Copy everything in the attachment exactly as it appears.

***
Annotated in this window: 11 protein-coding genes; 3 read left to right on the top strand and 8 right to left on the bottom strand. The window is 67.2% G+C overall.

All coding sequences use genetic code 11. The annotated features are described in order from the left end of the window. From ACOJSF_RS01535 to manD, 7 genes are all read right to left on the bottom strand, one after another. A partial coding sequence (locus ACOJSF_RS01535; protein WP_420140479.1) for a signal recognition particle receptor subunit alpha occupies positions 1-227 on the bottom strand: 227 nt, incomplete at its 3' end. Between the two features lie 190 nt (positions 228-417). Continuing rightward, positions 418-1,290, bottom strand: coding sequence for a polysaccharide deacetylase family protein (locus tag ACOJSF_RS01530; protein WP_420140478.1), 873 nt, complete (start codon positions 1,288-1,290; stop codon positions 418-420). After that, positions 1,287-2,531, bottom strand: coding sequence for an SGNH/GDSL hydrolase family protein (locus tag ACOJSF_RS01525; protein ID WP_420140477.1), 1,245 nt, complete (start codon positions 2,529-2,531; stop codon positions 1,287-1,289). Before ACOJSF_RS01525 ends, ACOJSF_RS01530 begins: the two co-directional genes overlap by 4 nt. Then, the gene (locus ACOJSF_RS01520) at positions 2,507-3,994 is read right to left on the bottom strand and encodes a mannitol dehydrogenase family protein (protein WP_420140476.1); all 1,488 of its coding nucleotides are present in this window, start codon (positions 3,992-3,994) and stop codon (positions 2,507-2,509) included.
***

Annotated in this window: 11 protein-coding genes; 3 read left to right on the top strand and 8 right to left on the bottom strand. The window is 67.2% G+C overall.

All coding sequences use genetic code 11. The annotated features are described in order from the left end of the window. From ACOJSF_RS01535 to manD, 7 genes are all read right to left on the bottom strand, one after another. A partial coding sequence (locus ACOJSF_RS01535; protein WP_420140479.1) for a signal recognition particle receptor subunit alpha occupies positions 1-227 on the bottom strand: 227 nt, incomplete at its 3' end. Between the two features lie 190 nt (positions 228-417). Continuing rightward, positions 418-1,290, bottom strand: coding sequence for a polysaccharide deacetylase family protein (locus tag ACOJSF_RS01530; protein WP_420140478.1), 873 nt, complete (start codon positions 1,288-1,290; stop codon positions 418-420). After that, positions 1,287-2,531, bottom strand: coding sequence for an SGNH/GDSL hydrolase family protein (locus tag ACOJSF_RS01525; protein ID WP_420140477.1), 1,245 nt, complete (start codon positions 2,529-2,531; stop codon positions 1,287-1,289). Before ACOJSF_RS01525 ends, ACOJSF_RS01530 begins: the two co-directional genes overlap by 4 nt. Then, the gene (locus ACOJSF_RS01520) at positions 2,507-3,994 is read right to left on the bottom strand and encodes a mannitol dehydrogenase family protein (protein WP_420140476.1); all 1,488 of its coding nucleotides are present in this window, start codon (positions 3,992-3,994) and stop codon (positions 2,507-2,509) included.